This article has been reviewed according to Science X's editorial process and policies. Editors have highlighted the following attributes while ensuring the content's credibility:


peer-reviewed publication


Study reveals ideal first offer in negotiations

Credit: Pixabay/CC0 Public Domain

When beginning a negotiation, buyers often struggle to find a first offer that lowers the final sale price but also avoids the risk of non-agreement. Based on the analysis of 26 million real eBay negotiations, new research from ESMT Berlin shows how an ideal first bid should look.

Martin Schweinsberg, associate professor at ESMT Berlin, together with Hannes M. Petrowsky, research associate, Burkhardt Funk, professor, and David D. Loschelder, professor, all from Leuphana University Lüneburg, set out to determine how low a buyer can go with an initial offer without upsetting the seller. The study, "How Low Should You Go? Low First Offers and Negotiation Outcomes," was published in Proceedings of the National Academy of Sciences.

Prior to any , must balance a crucial tradeoff between two opposing effects. While lower first offers benefit buyers by anchoring the price in their favor, an overly ambitious offer increases the risk of an impasse, thus potentially blocking an agreement altogether.

The results from 26 million eBay negotiations identify a linear anchoring effect, showing that lower first offers from buyers effectively bring down final sale prices. However, the analysis also identifies a nonlinear effect of first offers on the risk of negotiation impasses across three zones.

The negotiation impasse risk first decreases ("safety zone" for offers between 100% and 90% of original asking price), then steadily increases ("acceleration zone" for offers between 90% and 20% of original asking price), and finally reaches a plateau of constant impasse risk ("saturation zone" for offers below 20% of original asking price).

In addition, the researchers identified several points at which the impasse risk decreases—buyers can use these points to their advantage. If, for example, a seller asks $100 for a product, buyers can increase their chance of a deal by offering $50 than by offering $51. These drops occur at salient points for which fractions can be easily calculated (e.g., 50%, 75%, or two-thirds) and which are mentally easy to process.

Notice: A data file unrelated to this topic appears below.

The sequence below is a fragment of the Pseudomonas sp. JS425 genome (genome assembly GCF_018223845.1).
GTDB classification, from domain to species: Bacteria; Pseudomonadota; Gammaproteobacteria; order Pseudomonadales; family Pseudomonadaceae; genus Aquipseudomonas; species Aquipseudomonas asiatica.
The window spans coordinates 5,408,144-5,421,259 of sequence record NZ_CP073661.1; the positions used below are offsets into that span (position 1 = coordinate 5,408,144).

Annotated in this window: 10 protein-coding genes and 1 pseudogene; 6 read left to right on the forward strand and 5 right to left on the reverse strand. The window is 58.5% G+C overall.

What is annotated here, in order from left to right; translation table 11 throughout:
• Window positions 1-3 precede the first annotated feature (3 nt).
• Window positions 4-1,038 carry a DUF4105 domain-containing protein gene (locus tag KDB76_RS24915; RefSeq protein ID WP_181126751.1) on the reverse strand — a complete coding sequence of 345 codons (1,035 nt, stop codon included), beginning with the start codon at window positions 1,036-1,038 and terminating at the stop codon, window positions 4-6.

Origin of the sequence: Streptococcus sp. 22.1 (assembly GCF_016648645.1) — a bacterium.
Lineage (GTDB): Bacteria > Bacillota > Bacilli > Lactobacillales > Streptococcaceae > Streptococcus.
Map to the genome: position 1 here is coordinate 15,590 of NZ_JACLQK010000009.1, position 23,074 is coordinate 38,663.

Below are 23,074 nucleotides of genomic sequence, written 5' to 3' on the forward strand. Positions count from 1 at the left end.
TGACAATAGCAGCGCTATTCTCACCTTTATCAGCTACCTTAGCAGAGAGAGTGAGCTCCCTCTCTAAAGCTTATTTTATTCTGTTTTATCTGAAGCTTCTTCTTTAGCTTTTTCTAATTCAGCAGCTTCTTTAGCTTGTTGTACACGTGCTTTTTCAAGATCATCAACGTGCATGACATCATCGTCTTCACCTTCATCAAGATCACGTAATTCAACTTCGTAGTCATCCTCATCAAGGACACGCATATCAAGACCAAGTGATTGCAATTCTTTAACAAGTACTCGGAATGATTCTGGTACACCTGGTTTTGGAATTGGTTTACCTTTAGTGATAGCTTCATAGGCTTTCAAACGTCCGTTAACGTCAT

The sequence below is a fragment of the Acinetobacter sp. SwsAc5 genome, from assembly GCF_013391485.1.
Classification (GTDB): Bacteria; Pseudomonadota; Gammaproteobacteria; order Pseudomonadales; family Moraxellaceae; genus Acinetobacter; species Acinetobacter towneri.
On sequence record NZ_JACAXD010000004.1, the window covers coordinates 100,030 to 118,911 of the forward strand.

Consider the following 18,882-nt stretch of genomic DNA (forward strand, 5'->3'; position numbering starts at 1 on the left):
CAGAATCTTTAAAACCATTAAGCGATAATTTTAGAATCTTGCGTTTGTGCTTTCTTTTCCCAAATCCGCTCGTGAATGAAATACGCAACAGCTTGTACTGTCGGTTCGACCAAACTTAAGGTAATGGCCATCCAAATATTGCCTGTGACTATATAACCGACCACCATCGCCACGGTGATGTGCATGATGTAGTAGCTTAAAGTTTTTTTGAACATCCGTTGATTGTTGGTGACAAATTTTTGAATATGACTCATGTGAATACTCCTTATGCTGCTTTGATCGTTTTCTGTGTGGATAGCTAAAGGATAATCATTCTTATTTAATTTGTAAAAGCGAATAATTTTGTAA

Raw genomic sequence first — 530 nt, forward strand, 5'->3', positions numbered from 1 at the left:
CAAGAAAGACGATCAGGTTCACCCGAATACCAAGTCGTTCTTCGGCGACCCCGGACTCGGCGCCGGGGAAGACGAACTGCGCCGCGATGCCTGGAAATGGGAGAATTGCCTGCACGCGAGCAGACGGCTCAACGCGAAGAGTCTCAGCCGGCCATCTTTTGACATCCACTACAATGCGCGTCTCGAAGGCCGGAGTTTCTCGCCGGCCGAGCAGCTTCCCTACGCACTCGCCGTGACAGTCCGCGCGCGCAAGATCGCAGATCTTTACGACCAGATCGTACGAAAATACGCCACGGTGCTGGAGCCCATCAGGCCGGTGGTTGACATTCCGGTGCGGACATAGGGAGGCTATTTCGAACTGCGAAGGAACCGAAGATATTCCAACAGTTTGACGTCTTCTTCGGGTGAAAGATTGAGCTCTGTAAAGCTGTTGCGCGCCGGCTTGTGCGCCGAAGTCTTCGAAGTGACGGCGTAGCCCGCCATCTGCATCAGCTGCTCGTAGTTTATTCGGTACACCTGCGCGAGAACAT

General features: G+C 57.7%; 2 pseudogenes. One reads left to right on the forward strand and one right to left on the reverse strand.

"Our study provides a data-driven approach to understanding the first-offer conundrum in negotiations," says Martin Schweinsberg. "By analyzing millions of negotiations on eBay, we were able to identify the ideal spot for making a low first offer that maximizes the chances of reaching a successful agreement."

Overall, the results contradict the prevailing view that the final sales price lies somewhere in the middle between the buyer's initial offer and the seller's asking price. In contrast, the researchers found evidence of a new type of buyer bias: Final sale prices are closer to buyers' initial offers than to sellers' asking prices. Thus, ' initial offers have a larger influence than previously thought.

More information: Martin Schweinsberg et al, Understanding the first-offer conundrum: How buyer offers impact sale price and impasse risk in 26 million eBay negotiations, Proceedings of the National Academy of Sciences (2023). DOI: 10.1073/pnas.2218582120

Provided by European School of Management and Technology

Citation: Study reveals ideal first offer in negotiations (2023, August 7) retrieved 7 December 2023 from
This document is subject to copyright. Apart from any fair dealing for the purpose of private study or research, no part may be reproduced without the written permission. The content is provided for information purposes only.

Explore further

Taking time to seal a deal reveals insights into online buyers and sellers


Feedback to editors